MEET THE LATEST WSOP CHAMPION – GREG OSTRANDER
Name: Greg Ostrander
Birthplace: Oakfield, New York
Childhood: Upstate New York
Current Residence: Webster, New York
Profession: Professional Poker Player
Marital Status: Married
Education: B.A. Criminal Justice
Previous Occupation: Police Officer in Monroe County Sheriff’s Office (Rochester, NY)
Other Facts: Once modeled for Calvin Klein menswear
AN INTERVIEW WITH THE WINNER
Question: You made a great comeback against your final opponent. How did that happen?
Ostrander: I am pretty good with a short stack. What I needed was that break last night. Obviously it turned out the way I wanted it to. Just when I started making my way back after Jackie got me down, I thought here we go again and fortunately I came out on top.
Question: Can you describe how Jackie Glazier played? Tell us about your experience playing with her, since she started heads-up play with a 3 to 1 chip lead.
Ostrander: Jackie was like two different players yesterday. When we were ten handed, Jackie was a very tight player, only playing premium hands. The minute Jackie got down to three-handed it was like she switched gears and became more aggressive which is very difficult to play against. I wasn’t ready for that and I think that was what made me go from 5 million to 3 million in that big pot. I think from that point on yesterday it was tough for me to recover. I wasn’t prepared for her switching gears again. Today, I had that same game plan, I did not think that she was going to change and I thought I was going to have to switch gears if she did, but thank god I got the right hands when I needed them.
Question: It seems we had two different final tables yesterday. Ten-handed was playing so tight and slow and when we lost one player to get to nine-handed, it went crazy. Will you tell us about that stretch?
Ostrander: It was unbelievable. That honestly was a difficult table. JP Kelly was one of the best players at the table and he ended going out in 10th and I had never really seen him play that tight before and I really wasn’t ready for him to be playing like that. The guy in Seat 9, I am not sure who that was but I believe he just won the UniBet, he was probably the most dangerous guy at the table. He was tough, a nasty player and I did not look forward to playing a bunch of pots together. Unfortunately, we were in a lot of pots together. But fortunately, I came out on top and it actually helped me maintain my stack. Once we lost JP Kelly there was two or three eliminations right in a row. From there, it just snowballed. It was amazing to go two and half hours without losing a player all the way down to three handed in I do not know how quick it was.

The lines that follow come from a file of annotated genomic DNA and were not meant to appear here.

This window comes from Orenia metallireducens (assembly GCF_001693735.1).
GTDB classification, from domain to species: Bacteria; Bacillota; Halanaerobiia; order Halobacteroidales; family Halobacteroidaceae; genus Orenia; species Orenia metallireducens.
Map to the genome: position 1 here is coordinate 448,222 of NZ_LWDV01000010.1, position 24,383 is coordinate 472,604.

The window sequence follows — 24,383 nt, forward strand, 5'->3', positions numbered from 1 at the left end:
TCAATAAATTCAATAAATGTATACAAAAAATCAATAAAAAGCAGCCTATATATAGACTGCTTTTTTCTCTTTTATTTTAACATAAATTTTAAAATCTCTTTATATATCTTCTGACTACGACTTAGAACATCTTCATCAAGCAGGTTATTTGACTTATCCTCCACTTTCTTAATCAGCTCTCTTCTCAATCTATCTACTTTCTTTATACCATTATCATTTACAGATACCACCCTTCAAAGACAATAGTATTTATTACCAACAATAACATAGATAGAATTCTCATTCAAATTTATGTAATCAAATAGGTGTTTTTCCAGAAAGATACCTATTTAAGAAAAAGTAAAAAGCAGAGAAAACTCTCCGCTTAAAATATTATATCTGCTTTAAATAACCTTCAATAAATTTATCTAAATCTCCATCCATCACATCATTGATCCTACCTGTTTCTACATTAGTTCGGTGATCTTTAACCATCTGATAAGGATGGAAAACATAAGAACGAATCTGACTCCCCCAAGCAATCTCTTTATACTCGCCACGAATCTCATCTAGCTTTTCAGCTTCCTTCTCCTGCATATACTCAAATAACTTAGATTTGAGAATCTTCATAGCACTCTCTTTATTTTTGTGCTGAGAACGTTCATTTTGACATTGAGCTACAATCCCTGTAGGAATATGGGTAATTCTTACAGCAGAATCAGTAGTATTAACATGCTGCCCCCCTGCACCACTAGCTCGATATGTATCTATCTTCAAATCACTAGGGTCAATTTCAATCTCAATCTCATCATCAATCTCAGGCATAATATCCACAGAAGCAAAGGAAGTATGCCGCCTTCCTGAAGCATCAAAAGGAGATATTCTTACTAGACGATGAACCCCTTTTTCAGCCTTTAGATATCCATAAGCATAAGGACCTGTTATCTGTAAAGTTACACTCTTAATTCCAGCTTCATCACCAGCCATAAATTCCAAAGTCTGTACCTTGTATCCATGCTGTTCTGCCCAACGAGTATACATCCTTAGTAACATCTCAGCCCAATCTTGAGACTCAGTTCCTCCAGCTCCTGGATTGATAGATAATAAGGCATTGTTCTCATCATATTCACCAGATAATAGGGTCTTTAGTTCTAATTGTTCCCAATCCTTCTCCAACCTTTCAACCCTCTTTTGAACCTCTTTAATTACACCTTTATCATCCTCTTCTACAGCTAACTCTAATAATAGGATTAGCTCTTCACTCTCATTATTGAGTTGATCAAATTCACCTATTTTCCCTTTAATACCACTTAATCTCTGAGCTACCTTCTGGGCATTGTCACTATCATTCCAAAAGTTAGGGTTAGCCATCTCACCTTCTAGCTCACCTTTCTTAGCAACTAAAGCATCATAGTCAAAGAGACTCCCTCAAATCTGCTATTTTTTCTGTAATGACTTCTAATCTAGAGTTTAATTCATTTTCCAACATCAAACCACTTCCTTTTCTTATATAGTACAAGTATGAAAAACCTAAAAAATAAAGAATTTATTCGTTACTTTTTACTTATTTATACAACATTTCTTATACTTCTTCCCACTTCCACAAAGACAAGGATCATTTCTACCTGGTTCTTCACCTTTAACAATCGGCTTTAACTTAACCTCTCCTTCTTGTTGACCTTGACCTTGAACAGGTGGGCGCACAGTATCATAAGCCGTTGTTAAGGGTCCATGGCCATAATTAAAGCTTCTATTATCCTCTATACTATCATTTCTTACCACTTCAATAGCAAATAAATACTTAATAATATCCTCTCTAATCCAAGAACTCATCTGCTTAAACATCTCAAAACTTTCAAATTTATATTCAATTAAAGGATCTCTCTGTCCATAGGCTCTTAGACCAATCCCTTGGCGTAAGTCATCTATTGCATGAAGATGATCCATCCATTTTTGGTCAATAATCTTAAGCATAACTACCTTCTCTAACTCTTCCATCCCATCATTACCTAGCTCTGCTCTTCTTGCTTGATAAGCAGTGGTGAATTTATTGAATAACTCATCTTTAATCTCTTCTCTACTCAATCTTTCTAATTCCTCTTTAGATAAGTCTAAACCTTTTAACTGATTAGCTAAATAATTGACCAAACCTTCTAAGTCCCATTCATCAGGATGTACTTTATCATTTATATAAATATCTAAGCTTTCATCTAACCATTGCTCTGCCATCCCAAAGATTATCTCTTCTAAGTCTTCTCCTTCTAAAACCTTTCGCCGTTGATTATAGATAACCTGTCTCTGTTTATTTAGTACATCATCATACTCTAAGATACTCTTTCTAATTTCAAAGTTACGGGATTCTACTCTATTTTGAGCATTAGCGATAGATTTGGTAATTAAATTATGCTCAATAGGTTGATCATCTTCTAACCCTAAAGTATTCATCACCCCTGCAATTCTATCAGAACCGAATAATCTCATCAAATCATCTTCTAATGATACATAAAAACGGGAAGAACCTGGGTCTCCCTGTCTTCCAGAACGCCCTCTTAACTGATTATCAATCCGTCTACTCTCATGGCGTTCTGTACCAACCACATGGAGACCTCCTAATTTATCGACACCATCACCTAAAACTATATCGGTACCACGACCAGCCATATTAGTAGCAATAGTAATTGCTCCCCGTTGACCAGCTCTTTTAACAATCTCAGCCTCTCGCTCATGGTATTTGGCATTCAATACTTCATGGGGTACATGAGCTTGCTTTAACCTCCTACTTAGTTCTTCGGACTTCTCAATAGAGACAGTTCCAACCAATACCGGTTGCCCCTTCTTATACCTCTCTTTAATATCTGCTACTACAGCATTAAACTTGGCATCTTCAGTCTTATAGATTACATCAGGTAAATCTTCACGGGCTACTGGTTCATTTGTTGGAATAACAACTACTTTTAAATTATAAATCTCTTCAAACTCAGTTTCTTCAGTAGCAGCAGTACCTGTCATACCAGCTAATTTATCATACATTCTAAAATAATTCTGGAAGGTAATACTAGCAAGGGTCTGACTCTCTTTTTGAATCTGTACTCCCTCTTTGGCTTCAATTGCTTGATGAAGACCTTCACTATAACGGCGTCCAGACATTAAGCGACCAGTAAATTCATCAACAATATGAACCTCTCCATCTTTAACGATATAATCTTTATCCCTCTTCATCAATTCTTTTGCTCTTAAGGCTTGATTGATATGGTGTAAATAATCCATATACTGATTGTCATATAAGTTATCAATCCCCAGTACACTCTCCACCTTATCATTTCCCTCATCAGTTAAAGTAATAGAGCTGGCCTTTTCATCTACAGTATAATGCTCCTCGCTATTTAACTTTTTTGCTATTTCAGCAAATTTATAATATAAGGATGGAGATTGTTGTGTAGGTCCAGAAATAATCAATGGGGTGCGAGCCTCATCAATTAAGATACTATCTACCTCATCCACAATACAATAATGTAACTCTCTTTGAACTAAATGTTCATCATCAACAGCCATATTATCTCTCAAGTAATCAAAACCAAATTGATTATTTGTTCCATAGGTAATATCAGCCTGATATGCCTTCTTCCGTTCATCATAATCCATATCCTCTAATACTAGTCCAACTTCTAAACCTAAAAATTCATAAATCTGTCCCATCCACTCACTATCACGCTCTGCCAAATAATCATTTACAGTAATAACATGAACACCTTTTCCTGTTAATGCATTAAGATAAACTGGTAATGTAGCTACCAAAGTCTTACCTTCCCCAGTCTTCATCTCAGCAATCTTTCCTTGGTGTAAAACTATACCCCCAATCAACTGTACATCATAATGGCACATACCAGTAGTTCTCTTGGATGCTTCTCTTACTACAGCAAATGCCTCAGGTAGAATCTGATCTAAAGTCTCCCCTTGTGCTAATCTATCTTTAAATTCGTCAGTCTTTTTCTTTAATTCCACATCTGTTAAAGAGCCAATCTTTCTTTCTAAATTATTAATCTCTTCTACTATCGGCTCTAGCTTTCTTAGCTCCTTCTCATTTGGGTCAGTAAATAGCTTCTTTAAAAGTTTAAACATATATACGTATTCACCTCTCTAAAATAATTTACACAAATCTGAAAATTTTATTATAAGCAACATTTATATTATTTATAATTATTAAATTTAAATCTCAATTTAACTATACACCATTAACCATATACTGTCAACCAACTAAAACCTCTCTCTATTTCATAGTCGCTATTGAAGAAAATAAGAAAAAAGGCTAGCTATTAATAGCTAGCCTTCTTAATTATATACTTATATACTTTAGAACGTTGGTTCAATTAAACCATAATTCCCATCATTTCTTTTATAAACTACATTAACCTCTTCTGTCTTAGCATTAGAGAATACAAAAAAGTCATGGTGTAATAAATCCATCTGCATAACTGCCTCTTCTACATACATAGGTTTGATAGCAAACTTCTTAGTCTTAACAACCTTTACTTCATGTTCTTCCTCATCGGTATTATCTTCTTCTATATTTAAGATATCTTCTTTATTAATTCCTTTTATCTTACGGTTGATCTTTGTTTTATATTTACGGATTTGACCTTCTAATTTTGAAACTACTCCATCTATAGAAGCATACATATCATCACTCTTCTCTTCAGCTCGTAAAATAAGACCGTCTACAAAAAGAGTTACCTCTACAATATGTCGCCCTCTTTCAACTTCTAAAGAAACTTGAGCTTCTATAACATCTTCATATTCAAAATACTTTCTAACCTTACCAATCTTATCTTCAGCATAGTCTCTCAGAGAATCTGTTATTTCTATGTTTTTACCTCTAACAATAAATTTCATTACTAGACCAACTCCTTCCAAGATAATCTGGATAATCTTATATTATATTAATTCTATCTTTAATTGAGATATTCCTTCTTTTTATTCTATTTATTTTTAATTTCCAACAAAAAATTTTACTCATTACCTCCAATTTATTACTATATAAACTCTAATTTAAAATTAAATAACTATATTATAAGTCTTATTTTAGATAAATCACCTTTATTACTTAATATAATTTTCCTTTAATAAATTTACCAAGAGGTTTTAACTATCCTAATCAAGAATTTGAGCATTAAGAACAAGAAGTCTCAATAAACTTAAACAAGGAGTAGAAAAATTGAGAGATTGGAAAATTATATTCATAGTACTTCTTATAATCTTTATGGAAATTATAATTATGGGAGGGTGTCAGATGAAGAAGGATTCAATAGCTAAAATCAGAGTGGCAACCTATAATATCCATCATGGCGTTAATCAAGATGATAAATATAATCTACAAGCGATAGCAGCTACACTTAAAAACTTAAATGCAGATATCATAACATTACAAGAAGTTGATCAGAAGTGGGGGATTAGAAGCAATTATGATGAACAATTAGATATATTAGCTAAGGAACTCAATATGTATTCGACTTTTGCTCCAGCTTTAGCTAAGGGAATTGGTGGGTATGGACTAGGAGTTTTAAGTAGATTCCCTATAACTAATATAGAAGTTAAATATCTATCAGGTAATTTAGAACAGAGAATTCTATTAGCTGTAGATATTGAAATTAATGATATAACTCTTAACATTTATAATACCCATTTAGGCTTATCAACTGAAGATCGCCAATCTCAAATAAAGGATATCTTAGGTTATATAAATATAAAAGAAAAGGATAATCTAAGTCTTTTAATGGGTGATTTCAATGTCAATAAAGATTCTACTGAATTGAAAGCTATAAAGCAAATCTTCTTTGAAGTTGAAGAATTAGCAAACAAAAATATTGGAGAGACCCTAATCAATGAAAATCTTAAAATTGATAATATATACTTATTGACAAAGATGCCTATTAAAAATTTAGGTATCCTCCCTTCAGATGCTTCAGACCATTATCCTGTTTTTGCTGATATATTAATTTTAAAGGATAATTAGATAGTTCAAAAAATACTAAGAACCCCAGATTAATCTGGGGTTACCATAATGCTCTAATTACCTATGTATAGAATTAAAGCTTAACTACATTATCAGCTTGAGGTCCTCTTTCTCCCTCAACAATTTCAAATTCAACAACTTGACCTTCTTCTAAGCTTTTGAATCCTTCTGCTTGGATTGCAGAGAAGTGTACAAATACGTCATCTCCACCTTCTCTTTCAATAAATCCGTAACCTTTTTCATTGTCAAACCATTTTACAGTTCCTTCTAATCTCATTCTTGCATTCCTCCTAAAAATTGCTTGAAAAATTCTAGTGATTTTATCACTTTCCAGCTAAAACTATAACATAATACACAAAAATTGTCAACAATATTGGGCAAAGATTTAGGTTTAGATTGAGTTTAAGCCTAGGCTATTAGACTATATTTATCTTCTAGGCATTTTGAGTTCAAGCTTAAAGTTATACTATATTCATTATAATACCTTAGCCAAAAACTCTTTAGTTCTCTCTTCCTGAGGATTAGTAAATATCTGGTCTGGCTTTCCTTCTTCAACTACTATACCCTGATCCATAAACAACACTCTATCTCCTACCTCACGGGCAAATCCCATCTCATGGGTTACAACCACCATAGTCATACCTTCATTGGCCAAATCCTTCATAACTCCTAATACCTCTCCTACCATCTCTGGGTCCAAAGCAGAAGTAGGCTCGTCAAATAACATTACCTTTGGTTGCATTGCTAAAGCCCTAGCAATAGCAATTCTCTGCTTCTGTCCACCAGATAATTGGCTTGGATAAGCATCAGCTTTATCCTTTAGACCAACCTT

Question: How important was it for you to win a gold bracelet? Talk about the victory if it presents any validation to you.
Ostrander: I mean it’s the goal for everybody. I cashed in the Main Event and I think I finished in the 232 spot and I thought that was a really good achievement out of 7,000 players. However, one thing I have learned over the years is no matter how far you go in a tournament unless you end up winning the tournament you are always feeling defeated. I had a little monkey on back today because of the three-to-one chip lead. My friends have the mindset and other players that in poker guys feel like it’s a man’s world. I hate to say it because there are a lot of great female players out there like Jackie, Vanessa Selbst - that are much better than a lot of guys. But if I did not win, I felt like I was going to hear about it forever from my friends. My friends do not realize how good she actually played. I thought she was going to be easy until we got heads up but to be honest with you but she got the best of me at some point.
Question: Aside from poker, tell us more about Greg Ostrander.
Ostrander: I modeled for about 10 years through several different agencies. I modeled for Calvin Klein, Banana Republic, and Tommy Hilfiger. As I was doing that out of college, I got a degree in criminal justice. I became a police officer, a sheriff deputy in Rochester, New York for about eight years. Believe it or not, in my eighth year I ended up getting into a confrontation with a person that had been arrested. I got bit in the neck and had to go through testing and it was like my third time having to go through a test like that, which is a scary thing. I thought, I am only making $60,000 to $70,000 a year and I was playing underground poker games at the time where in a week I was making more than I made in a month as a police officer. I thought I am just going to quit this eight years and I actually did quit. What happened was I had a four-year degree and I could not find a job making as much as I was making as a cop at the time, everything was paying like $30,000 to $40,000 and instead of taking one of those, I just kept playing poker. Unfortunately, poker is a game you become good at when you lose at first because the only way you are going to win is to realize why you are losing. When I first started poker I was very bad and was determined to be good at something and the drive was always there. I just kept playing and getting better and better and better and I turned it into a career which was the last thing I thought would happen.
Question: What is toughest -- being a model, a poker player, or a police officer?
Ostrander: The toughest is probably a poker player because you don’t have benefits thrown at you. It is a grind, you can have one large score that would set you for life, but if you do not and just have a chunk of scores the variance is so great and that is why people have a lot of backers. As far as job wise, being a cop is probably the best because financially it was fine, benefits were awesome, you had vacation and everything was there for you. But the modeling was toughest -- being out in front of people in my underwear was kind of tough!